Heavy and costly (bought post sub-mirror fix and latest firmware installed so no AF/tracking issues).

Coming from a 5D, I have been very satisfied with IQ. Fractionally less resolution but even better colour and high ISO. I get the impression DR is a bit wider.
General feel and responsiveness is on a whole new level and AF speed and accuracy is spectacular. Burst rate is faintly ridiculous! I've had no tracking problems since the latest firmware was installed and nothing I could really distinguish from user error even before the update. It just feels very high quality, does the job and inspires confidence that it can handle whatever you throw at it. Highly recommended.


May 7, 2008
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brianric
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Registered: Apr 6, 2008
Location: United States
Posts: 83
Review Date: May 5, 2008 Recommend? yes | Price paid: $4,099.99 | Rating: 10 

 
Pros: Accurate focus, high ISO, clean noise.
Cons:
None

Without a doubt, best DSLR that I ever owned. SN 567xxx.

May 5, 2008
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neridah
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Registered: Jul 16, 2006
Location: Canada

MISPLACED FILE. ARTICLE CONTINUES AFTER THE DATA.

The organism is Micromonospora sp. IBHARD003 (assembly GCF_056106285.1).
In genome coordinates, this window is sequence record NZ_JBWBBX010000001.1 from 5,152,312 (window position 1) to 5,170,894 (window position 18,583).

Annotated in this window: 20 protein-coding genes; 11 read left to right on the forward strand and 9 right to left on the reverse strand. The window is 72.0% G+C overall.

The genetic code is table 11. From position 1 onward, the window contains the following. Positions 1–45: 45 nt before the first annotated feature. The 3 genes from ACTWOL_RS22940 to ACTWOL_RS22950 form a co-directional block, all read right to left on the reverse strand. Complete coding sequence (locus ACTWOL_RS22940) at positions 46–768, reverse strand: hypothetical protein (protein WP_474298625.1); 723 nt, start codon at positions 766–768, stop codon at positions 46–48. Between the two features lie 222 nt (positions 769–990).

Posts: 970
Review Date: May 4, 2008 Recommend? | Price paid: Not Indicated

 
Pros: Ergonomic perfection speed durability a quality piece of equipment!!!
Cons:
LCD can be deceptive so look closer...to ensure sharpness

Nice upgrade however the colors and overall image quality do not compare to the 5D.

May 4, 2008
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no123one
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Registered: Apr 30, 2008
Location: N/A
Posts: 3
Review Date: Apr 30, 2008 Recommend? yes | Price paid: $4,200.00 | Rating: 10 

 
Pros: Blazingly fast AF, fantastic LCD, viewfinder, customizations, best IQ of any camera I've owned, clean high ISO's, best ergonomics to date
Cons:
none

After being a Nikon user for many years, I had planned to upgrade to the D3. I tried it in a local store and was not at all impressed with it's build or feel. Even the old D2 series was better. The vertical grip was especially clunky to use (and hard on my wrist)

So, I asked to try the new Canon 1D MK3 and was BLOWN away with it. It's like a piece of art, and head and shoulders above what I was used to on the Nikon side. I ditched my Nikon kit and couldn't be happier.

AF is faster and more accurate than anything I used on the Nikon side. It felt about 2x faster than the D3 I tried, and much faster than any of my previous D2x cameras.

The bonus is that Canon has a better lens lineup for me. And, prices for the Canon lenses are much cheaper than what is comparable for Nikon.

I'm glad I've seen the light and made the switch. HIGHLY RECOMMENDED.



Apr 30, 2008
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studiom
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Registered: Feb 20, 2007
Location: N/A
Posts: 0
Review Date: Apr 30, 2008 Recommend? yes | Price paid: $4,390.00 | Rating: 10 

 
Pros: Image Quality, Build, Ergonomics, Low High ISO Noise, Frame Rate, Auto Focus
Cons:
LCD could be a little sharper for reviewing images..